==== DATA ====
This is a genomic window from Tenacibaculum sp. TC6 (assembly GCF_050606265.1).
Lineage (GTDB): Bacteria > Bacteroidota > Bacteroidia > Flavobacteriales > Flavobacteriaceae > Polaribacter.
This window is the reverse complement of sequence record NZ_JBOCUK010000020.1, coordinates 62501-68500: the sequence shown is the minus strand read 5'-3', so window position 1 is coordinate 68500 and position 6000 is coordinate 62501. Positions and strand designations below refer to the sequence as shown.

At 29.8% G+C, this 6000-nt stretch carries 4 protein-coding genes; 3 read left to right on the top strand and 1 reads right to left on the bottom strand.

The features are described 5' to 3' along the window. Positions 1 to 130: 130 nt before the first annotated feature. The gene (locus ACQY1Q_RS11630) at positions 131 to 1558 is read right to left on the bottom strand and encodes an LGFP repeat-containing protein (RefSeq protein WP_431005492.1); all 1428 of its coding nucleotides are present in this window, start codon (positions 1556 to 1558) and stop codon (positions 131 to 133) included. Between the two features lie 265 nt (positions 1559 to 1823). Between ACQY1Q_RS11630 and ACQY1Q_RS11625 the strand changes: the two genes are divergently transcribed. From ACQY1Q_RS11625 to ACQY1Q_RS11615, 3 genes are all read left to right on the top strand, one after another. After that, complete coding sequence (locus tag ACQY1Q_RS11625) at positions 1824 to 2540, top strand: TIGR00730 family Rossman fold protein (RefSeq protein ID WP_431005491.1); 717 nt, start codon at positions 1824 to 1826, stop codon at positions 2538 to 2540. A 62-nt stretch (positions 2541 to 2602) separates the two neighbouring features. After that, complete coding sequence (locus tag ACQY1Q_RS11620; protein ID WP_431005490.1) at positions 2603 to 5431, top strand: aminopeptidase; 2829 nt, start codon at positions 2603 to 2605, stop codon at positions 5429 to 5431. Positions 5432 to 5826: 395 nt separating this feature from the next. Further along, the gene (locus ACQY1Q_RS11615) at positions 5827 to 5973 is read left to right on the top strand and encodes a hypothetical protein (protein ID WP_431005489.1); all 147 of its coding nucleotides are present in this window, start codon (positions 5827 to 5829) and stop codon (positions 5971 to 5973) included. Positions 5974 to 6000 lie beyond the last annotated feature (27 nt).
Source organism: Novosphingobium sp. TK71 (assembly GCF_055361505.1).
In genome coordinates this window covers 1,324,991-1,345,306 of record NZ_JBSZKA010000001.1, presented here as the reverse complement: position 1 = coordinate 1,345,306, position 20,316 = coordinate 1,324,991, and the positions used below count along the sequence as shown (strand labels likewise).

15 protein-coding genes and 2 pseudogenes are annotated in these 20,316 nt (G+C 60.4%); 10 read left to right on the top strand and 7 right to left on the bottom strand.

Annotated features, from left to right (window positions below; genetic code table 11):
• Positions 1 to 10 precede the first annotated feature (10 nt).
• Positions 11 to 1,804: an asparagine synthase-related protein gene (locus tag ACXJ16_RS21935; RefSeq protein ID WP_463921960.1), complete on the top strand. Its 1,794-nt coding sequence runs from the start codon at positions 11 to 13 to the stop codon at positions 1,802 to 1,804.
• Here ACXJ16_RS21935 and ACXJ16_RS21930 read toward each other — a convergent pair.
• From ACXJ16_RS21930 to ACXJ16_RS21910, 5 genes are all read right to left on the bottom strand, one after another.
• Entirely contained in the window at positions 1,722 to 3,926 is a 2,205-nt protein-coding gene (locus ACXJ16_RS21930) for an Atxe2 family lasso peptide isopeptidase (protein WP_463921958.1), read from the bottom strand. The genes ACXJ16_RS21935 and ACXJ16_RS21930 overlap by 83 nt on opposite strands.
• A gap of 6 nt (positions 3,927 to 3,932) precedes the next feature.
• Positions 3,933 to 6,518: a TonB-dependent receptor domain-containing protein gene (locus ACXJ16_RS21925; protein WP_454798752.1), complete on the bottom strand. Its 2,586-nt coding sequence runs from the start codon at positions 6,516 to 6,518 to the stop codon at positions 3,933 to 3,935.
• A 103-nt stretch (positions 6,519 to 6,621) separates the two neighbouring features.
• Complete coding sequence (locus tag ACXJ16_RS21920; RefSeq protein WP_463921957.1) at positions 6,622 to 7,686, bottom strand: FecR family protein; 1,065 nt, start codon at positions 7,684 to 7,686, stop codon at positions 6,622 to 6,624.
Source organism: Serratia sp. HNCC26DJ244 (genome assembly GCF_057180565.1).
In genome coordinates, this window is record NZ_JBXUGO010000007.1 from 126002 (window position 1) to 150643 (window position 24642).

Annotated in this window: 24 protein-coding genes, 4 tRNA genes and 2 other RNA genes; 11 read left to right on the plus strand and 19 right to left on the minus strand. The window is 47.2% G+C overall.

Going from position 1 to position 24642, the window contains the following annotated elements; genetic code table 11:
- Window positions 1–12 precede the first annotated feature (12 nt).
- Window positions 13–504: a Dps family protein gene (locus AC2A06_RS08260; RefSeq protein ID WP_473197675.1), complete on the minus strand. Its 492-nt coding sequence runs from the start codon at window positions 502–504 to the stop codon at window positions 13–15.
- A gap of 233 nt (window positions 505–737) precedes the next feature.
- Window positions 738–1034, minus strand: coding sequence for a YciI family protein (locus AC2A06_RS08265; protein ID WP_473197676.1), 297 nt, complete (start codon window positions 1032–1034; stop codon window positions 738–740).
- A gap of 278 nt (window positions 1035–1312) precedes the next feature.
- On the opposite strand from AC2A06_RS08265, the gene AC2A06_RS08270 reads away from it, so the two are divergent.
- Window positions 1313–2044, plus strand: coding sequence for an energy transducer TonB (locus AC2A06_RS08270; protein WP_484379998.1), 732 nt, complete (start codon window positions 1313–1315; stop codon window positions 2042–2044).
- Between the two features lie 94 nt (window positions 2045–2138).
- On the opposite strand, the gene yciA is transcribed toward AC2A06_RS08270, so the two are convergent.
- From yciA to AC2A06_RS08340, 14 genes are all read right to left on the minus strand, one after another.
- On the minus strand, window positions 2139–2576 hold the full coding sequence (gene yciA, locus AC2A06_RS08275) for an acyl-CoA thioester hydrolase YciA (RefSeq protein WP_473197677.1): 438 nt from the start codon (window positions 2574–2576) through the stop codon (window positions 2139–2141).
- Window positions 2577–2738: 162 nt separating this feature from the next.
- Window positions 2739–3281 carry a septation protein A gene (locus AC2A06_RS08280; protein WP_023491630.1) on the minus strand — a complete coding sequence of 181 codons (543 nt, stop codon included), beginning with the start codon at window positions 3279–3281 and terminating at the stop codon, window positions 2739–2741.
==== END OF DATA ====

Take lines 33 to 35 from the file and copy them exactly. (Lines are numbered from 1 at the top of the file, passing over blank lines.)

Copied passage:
- On the minus strand, window positions 2139–2576 hold the full coding sequence (gene yciA, locus AC2A06_RS08275) for an acyl-CoA thioester hydrolase YciA (RefSeq protein WP_473197677.1): 438 nt from the start codon (window positions 2574–2576) through the stop codon (window positions 2139–2141).
- Window positions 2577–2738: 162 nt separating this feature from the next.
- Window positions 2739–3281 carry a septation protein A gene (locus AC2A06_RS08280; protein WP_023491630.1) on the minus strand — a complete coding sequence of 181 codons (543 nt, stop codon included), beginning with the start codon at window positions 3279–3281 and terminating at the stop codon, window positions 2739–2741.